If you are rehabbing an older building  (built before 1978), then new EPA rules are in place.

It is suggested that you first test the property for lead based paint.  If the building tests positive for lead based paint, you need to follow the new RRP (Renovate, Repair or Paint) Rules.

The basic rules state that if the property:

  • is Non-owner occupied
  • was Built before 1978 and Tests positive for lead paint (test MUST be performed if built prior to 1978, and test results must be filed)
  • Will disturb more than 6 square feet interior, or 20 sqft exterior
  • Will disturb the window(s)

then the property owner must follow the EPA RRP Rules.

Effective April 22, 2010 (Earth Day), the EPA implemented new rules governing lead paint removal.  The regulations dictate work-site practices, reporting  requirements, and require training and certification of contractors/workers.

The purpose of the RRP Rules is to minimize lead hazards in affected properties.  The RRP Rules have the backing of federal law and penalties are severe.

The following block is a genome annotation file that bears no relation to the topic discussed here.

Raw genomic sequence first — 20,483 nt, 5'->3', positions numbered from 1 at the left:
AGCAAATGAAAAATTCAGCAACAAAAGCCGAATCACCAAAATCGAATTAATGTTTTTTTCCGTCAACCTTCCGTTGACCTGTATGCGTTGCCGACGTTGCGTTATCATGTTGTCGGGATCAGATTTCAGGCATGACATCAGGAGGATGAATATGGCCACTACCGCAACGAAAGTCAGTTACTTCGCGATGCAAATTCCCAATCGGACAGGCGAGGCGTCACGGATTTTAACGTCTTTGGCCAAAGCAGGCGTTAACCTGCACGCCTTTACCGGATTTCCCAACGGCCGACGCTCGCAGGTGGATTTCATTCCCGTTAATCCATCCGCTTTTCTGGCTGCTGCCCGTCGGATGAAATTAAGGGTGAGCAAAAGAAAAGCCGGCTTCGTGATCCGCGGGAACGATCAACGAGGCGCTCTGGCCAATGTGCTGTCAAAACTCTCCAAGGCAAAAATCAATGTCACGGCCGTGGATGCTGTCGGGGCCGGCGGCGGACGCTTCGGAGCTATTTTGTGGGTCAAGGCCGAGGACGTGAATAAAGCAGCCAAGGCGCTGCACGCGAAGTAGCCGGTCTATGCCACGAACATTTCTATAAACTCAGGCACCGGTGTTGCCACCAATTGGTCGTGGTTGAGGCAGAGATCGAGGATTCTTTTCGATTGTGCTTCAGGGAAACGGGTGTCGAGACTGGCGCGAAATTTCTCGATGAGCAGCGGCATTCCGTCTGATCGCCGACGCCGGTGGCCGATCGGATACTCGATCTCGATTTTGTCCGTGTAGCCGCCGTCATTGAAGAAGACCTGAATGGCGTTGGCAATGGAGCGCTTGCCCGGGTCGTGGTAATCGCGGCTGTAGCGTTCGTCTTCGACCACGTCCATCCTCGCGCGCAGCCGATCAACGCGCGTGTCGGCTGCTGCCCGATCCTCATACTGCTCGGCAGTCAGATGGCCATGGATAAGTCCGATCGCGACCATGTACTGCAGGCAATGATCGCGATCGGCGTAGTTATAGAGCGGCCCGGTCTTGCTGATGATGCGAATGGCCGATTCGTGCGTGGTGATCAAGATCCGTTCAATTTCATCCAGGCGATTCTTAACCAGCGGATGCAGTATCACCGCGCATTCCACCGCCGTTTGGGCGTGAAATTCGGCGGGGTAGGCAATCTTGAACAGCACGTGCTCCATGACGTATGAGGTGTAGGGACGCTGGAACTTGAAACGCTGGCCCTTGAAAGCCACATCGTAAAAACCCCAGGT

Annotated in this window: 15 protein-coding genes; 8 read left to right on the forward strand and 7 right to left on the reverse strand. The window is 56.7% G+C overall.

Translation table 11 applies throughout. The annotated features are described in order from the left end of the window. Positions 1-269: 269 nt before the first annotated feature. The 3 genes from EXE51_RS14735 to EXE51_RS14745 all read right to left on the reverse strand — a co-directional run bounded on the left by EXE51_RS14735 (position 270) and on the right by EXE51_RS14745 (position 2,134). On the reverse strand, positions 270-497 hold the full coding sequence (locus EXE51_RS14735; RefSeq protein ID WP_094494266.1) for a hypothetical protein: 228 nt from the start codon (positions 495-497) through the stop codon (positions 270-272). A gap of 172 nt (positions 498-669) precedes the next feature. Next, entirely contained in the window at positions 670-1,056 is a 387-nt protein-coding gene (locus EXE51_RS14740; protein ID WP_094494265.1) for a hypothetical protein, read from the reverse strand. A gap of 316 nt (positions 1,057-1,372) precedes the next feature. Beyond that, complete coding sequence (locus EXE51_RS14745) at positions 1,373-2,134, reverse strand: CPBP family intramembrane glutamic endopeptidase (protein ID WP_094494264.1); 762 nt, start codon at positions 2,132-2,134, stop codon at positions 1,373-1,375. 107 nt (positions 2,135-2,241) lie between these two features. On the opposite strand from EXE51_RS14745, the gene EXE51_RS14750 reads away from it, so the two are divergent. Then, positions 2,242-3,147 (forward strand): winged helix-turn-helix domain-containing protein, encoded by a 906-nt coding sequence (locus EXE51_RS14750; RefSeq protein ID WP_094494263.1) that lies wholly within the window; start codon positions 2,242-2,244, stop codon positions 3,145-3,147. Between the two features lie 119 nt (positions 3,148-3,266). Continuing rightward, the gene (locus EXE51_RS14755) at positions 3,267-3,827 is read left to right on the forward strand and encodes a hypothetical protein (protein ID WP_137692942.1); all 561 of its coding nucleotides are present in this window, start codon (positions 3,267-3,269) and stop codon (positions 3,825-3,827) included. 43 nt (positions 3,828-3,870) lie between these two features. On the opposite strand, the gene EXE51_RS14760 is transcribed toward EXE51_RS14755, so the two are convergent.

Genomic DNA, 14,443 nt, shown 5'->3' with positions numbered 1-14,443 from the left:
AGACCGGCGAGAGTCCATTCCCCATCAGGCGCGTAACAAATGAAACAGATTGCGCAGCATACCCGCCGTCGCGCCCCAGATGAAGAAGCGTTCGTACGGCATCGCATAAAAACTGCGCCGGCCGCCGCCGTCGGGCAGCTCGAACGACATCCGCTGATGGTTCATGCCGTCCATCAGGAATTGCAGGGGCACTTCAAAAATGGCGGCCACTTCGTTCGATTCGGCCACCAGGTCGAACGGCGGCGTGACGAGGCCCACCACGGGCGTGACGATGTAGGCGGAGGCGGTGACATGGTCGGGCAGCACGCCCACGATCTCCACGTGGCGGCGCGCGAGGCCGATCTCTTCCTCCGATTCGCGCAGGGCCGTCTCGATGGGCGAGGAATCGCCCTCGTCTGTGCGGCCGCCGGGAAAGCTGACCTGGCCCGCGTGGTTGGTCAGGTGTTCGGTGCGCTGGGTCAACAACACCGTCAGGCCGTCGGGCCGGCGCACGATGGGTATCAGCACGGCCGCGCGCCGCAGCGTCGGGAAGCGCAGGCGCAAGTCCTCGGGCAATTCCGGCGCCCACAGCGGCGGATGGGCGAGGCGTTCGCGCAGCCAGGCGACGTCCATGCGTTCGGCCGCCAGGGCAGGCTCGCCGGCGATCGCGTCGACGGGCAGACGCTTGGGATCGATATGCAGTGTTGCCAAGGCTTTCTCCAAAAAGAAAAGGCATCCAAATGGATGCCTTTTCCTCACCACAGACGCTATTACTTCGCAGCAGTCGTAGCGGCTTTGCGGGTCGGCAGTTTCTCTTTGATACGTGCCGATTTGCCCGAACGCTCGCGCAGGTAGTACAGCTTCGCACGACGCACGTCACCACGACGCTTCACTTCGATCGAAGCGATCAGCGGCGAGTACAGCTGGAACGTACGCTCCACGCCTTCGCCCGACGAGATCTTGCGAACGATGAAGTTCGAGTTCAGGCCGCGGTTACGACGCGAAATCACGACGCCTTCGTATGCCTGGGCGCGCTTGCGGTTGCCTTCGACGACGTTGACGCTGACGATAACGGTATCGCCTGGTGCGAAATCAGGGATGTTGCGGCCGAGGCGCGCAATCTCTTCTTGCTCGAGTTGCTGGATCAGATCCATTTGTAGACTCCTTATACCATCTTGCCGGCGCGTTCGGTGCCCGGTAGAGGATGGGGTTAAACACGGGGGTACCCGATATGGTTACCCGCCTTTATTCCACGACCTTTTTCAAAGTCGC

The rules dictates how to prepare an area for work, (to be sealed off with plastic to prevent dust contamination). Renovation methods that stir up dust such as sanding, scraping, power washing are prohibited. The law also dictates how the daily (and final) clean-up is to be performed.

For EPA certification,  an 8-hour training course is mandatory with a final test. At least one EPA certified “renovator” must be present at the job site. The fine for non-compliance is up to $37,500 per day.

If your property receives HUD funds (Section 8 or other HUD/Government assistance), RRP Rules must be followed.  Local and state laws also apply.

Note:   All handyman/contractors (licensed or unlicensed) performing renovation and repair that disturb painted surfaces in homes built prior to 1978 must be RRP certified.

Older buildings (built before 1978) are more likely to have lead paint:

  • 87% of homes built before 1940 have lead paint
  • 69% of homes built between 1940 and 1960 have lead paint
  • 24% of homes built between 1960 and 1978 have lead paint

Lead poisoning can affect anyone and the physical damage caused by lead, including impaired mental ability, is irreversible (of which children are more susceptible).

The federal government estimates the additional costs to the property owner to comply with the RRP Rules is about $170 per job.  Keep in mind that the equipment necessary to comply will be at least $200 (respirators, plastic, protective clothing, etc.)  Additional costs (labor, paperwork, permits, notification, etc) are not factored in.  Some contractors are estimating an additional $1,000 to $2,000 per job for compliance; your mileage may vary.